Coffee is one of the most popular drinks around the world, and over time, a range of different coffee cultures have developed depending on how the drink was introduced, and how the culture that developed around it was adopted by different people. In Portugal coffee (in its espresso form) is more ingrained into society than it has been in the UK, and has a fascinating history. I was recently told about a new book in Portuguese that talked about the development of coffee, cafés and café cultures, and after a bit of exploring I was delighted to find that the book was actually written in both Portuguese and English. It’s more than a book about Portuguese coffee culture but instead ‘a history of coffee from seed to cup as well as the science behind it’ (Moura, 2015: 2).
Written by a Portuguese food writer, and more recently a judge on a Portuguese cooking show, Cook Off, Fátima Moura, the book explores the history of coffee more generally, where it is grown, where it is consumed, and how some of the different café cultures developed, and perhaps more importantly why they developed differently. She highlights that ‘cafes as public spaces for new ways of socialising came to Portugal later than in most European countries’, and that the appearance of these cafes across Portugal was linked to a new kind of socialising among city dwellers back in the late 18th century – it made it possible for people from all social classes to access public spaces.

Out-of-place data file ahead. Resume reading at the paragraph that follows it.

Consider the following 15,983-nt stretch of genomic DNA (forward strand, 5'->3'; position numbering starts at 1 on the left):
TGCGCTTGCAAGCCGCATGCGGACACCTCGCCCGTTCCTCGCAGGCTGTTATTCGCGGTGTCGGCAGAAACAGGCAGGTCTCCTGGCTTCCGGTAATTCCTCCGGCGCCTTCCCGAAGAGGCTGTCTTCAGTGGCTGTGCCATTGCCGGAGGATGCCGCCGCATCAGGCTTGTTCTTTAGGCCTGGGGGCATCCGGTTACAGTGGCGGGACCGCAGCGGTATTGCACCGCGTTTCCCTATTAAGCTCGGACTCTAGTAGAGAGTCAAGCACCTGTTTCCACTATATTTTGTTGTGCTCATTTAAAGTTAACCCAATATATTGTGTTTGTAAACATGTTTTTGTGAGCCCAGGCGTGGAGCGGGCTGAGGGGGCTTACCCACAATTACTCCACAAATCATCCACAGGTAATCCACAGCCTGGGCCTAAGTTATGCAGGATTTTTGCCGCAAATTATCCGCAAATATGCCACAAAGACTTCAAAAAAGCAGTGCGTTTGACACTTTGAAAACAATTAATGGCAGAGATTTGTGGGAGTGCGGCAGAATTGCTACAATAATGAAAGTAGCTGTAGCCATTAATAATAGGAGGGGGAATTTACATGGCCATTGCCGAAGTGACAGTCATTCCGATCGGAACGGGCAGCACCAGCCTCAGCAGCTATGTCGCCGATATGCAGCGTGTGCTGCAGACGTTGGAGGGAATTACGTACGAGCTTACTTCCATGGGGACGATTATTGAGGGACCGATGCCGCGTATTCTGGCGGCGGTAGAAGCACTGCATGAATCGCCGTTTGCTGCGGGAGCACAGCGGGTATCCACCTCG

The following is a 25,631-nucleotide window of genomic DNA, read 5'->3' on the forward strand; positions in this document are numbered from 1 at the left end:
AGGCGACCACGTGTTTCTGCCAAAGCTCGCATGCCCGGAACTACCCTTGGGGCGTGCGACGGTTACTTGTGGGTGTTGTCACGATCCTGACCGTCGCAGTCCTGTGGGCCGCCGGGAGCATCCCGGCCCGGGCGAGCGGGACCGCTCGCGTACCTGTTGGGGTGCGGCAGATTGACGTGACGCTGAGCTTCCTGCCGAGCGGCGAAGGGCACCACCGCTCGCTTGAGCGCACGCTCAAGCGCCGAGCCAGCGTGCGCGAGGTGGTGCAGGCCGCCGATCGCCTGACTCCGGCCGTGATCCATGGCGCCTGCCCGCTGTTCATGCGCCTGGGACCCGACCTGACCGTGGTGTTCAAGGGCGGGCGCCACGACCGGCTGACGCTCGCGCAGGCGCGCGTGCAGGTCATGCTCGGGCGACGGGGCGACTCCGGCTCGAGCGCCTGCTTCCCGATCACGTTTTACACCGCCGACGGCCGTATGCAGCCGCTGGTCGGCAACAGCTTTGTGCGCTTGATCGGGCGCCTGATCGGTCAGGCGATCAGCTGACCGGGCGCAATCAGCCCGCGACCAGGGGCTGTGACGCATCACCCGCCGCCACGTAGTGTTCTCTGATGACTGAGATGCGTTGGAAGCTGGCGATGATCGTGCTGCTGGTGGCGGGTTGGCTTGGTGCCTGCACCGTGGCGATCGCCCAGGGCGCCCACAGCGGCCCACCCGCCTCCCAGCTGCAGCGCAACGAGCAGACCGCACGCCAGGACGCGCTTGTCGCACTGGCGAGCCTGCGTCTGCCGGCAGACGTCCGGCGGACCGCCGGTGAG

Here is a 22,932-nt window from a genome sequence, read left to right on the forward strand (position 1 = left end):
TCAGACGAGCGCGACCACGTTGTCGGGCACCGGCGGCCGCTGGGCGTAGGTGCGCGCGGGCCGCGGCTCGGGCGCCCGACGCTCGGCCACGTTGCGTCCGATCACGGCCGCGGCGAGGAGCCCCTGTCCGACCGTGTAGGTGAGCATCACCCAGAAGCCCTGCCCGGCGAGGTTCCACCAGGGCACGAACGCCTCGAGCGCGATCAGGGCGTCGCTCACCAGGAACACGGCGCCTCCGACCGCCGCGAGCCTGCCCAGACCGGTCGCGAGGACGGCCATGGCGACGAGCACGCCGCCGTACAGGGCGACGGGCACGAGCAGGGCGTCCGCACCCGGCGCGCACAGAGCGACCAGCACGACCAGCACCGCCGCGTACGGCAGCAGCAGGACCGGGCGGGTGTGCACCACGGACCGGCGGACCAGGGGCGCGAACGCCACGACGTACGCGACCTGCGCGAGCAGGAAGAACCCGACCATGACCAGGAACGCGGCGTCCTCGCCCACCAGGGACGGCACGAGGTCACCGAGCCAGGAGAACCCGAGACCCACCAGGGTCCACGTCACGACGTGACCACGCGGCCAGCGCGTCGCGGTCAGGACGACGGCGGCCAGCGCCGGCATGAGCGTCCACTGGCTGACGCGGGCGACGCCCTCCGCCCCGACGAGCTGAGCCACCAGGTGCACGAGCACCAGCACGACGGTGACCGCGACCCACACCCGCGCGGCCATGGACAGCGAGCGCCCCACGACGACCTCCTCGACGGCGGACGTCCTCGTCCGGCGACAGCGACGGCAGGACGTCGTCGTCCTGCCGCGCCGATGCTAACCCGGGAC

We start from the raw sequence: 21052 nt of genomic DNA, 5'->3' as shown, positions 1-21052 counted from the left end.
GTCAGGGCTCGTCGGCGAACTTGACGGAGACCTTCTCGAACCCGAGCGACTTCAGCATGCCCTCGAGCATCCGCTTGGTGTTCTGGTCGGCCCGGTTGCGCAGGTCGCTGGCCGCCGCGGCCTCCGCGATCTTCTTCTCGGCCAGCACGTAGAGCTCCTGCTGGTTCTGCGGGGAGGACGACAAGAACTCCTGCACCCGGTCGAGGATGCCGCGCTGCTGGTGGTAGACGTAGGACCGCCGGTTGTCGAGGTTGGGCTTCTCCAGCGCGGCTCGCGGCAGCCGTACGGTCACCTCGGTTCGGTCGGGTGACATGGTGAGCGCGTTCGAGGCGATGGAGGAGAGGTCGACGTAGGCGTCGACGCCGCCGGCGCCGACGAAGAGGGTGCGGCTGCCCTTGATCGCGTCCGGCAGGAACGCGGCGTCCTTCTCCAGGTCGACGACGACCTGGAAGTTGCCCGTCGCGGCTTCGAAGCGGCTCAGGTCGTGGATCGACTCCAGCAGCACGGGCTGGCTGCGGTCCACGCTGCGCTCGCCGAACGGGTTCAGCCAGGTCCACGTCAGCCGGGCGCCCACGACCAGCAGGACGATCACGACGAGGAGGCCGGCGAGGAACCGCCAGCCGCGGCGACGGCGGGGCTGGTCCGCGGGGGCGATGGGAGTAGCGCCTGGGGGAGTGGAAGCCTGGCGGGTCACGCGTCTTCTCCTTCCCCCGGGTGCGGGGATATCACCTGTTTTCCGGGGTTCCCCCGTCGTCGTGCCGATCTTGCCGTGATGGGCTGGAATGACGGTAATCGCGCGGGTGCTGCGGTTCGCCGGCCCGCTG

The book includes a wealth of images which show the development of coffee houses and the coffee industry around the world, particularly in Portugal and its colonies, including Brazil. It’s also full of great images as quotes from various authors who have written about coffee and cafés throughout history:
‘Europe is its cafes. From those of Lisbon beloved by Fernand Pessoa to those of Odesa, frequented by the gangsters of Isaac Babel, to those of Copenhagen in front of which Kierkegaard passed by in his thoughtful wandering or those of Palermo […] Draw the coffee house map and you have one of the essential markers of the kitchen of Europe.’ George Steiner (The Idea of Europe, p.38)
From the history of coffee growing, trading and consuming the book also considers the growing appreciation of coffee, and the different types of coffee and equipment used to roast it and prepare it highlighting the important role of the barista.
You can find out more about the activities of the author, Fatima Moura on her blog, or Facebook page and the book is still available on the CTT website (although there is a limited number of these books available as only 3,700 were printed).